Another way to put the matter is to say that deductions deliver their conclusions with absolute certainty whereas inductions do not. This is not, in fact, equivalent to the former claim, although it often is treated as if it were. If taken rigorously, this criterion would get us absurd results, since what would count as deductive would depend entirely on the formal system you are using. For instance, in Heyting's system, which lacks any rule for elimination of double negation, the conclusion of an inference making use of double-negation elimination does not follow with any certainty in the system. In classical systems, however, it does, since they allow us to move from not-not-p to p. The same inference would be deductive in one case and not deductive in the other; and of two people making the same inference in the same circumstances, one could be deducing and the other not simply on the basis of what background rules they were assuming.

Another common criterion is that induction reasons from particulars to universals and deduction from universals to particulars. If stated with the proper qualifications, this is no doubt true, but in unqualified form it is manifestly false. For instance, I can infer from the particular, "The pope said yesterday that all true Catholics dance a merry jig" to "All true Catholics dance a merry jig"; this is not an inductive inference, but an argument from authority. It is, however, an argument from a particular claim to a universal claim. In any case, this criterion would put inductive inferences of the sort I describe above clearly on the inductive side, not the deductive side.

An interesting side question arises, as to whether mathematical induction is a genuine form of induction. The common consensus, based as far as I can see on no good reason, is that it is not (although people who hold that induction is from particulars to universals and deduction the reverse can't, as far as I can see, hold this consistently). But, of course, if the view that I give above is true, or, indeed, anything remotely like it is true, it looks very much like it is a form of inductive inference. In a typical instance of mathematical induction, you have a class of cases related by a successor relation; and you prove something of the minimal case, and then prove that all the cases related to it by that successor relation would have to have the same property. Looks inductive to me.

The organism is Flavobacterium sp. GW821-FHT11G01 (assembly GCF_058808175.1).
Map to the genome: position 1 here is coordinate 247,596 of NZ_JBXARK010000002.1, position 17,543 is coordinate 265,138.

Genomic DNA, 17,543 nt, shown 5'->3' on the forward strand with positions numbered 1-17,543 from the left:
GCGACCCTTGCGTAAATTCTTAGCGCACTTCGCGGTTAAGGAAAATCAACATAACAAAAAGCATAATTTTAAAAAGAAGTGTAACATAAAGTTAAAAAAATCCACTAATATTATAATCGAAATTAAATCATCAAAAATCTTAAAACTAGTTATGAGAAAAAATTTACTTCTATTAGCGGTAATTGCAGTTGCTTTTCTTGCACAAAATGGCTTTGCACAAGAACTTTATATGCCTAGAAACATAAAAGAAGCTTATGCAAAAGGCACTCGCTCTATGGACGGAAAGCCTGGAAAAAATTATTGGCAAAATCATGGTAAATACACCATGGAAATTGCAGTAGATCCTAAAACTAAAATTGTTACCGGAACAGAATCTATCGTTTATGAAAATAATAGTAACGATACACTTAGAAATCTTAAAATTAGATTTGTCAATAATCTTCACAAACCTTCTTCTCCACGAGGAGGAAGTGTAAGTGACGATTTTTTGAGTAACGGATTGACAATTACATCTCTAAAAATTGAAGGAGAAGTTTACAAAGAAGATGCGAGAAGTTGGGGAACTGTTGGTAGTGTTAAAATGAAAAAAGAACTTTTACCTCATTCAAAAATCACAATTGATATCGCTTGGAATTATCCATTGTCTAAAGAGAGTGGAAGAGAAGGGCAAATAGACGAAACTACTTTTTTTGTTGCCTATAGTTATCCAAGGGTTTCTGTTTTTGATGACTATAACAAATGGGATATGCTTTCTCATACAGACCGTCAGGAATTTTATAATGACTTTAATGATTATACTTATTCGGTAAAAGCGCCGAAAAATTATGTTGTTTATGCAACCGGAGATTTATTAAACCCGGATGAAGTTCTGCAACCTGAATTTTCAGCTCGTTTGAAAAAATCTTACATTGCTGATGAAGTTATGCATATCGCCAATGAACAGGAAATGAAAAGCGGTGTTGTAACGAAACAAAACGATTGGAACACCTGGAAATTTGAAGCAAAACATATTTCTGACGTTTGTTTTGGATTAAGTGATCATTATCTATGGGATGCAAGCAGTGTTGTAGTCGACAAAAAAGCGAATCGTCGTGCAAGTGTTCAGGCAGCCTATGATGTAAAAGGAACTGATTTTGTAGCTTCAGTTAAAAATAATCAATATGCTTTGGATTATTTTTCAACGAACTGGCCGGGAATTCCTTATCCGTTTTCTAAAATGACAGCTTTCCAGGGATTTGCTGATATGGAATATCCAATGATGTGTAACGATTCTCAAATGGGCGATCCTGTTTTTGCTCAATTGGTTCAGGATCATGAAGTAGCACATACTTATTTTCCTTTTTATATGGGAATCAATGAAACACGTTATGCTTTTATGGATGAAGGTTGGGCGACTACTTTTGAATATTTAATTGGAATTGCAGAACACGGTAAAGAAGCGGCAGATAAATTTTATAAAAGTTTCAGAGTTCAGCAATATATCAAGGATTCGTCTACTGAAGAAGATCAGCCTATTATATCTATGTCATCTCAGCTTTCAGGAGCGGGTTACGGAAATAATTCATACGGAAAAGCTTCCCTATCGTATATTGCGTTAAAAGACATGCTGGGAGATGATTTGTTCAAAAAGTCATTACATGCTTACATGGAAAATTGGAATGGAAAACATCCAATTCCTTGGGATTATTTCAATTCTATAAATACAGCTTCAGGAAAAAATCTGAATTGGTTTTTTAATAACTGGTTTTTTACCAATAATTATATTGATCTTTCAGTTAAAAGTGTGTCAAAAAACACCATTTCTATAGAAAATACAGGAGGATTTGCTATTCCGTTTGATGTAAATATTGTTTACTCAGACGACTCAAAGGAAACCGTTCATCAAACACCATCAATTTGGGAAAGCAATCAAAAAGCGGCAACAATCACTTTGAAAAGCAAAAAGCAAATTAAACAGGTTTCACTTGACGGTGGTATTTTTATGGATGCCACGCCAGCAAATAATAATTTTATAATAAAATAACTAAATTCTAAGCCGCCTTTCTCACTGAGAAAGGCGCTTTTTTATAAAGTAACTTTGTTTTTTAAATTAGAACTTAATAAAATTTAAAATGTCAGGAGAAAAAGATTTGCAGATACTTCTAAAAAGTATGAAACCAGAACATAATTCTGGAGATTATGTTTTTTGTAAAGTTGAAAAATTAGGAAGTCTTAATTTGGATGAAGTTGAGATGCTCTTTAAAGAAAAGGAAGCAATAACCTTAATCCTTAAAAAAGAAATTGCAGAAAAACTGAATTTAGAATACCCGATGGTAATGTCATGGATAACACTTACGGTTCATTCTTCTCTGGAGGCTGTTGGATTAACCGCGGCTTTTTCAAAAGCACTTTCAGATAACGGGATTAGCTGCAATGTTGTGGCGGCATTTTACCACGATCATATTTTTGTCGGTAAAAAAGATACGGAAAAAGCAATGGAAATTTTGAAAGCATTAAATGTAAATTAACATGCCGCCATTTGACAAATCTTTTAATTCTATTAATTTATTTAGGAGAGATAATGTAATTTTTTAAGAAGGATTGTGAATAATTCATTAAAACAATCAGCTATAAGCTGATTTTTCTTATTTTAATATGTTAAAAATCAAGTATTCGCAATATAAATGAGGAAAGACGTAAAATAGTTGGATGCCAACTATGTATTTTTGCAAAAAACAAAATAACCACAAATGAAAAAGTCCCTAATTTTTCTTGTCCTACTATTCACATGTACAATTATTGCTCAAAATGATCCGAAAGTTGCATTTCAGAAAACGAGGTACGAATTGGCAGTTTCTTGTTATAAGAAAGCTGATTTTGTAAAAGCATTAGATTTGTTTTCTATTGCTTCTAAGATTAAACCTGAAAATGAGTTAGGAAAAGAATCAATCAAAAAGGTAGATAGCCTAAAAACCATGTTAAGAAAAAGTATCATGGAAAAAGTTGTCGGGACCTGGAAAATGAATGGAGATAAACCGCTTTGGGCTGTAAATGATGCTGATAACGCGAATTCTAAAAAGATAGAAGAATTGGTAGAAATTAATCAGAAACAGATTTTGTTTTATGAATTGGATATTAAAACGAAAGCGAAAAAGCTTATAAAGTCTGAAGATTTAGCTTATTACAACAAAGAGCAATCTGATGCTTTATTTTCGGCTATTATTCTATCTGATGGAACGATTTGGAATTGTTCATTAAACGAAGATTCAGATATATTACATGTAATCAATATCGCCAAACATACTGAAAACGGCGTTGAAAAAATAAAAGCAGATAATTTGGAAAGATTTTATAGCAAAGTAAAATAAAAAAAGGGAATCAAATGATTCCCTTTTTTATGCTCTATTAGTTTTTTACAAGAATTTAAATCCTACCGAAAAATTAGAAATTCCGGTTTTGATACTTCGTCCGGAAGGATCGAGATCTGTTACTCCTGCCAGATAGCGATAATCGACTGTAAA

My point here is not that there is a fundamental issue about the terms, deduction and induction. In fact, it seems that there are several senses of 'deduction' in which you can make any inference you please deductive, simply by making the right premises explicit; everything becomes a proper deduction or an enthymeme, i.e., an abbreviated deduction. Likewise, there are several senses of 'induction' in which you can make any inference you please inductive, simply by suppressing the right premises; inductions turn out to be nothing but enthymemes. Similarly, it is clear that many people mean by 'induction' nothing more than an analogical argument. But this, I would suggest, is not a useful way to consider the matter. There are perfectly good reasons for calling 'mathematical inductions' inductive; the fact that they don't look like analogical arguments arbitrarily labeled as 'inductive' is not one of them. The real difference between induction and deduction, which is to say, the most useful way to distinguish the two labels, is found, I would suggest, in the obvious differences between their abbreviations, i.e., examples and enthymemes. Regardless, you don't have to hold this to see that the way we talk about 'deduction' and 'induction' to undergraduates is simply muddled. (I haven't even scratched the surface. For instance, there's another way of talking about induction, in terms of probability, that, if used consistently, would imply that any result in probability theory is obtained by induction. Again, this makes the label virtually useless for classifying reasoning. Many, many other cases could be educed.)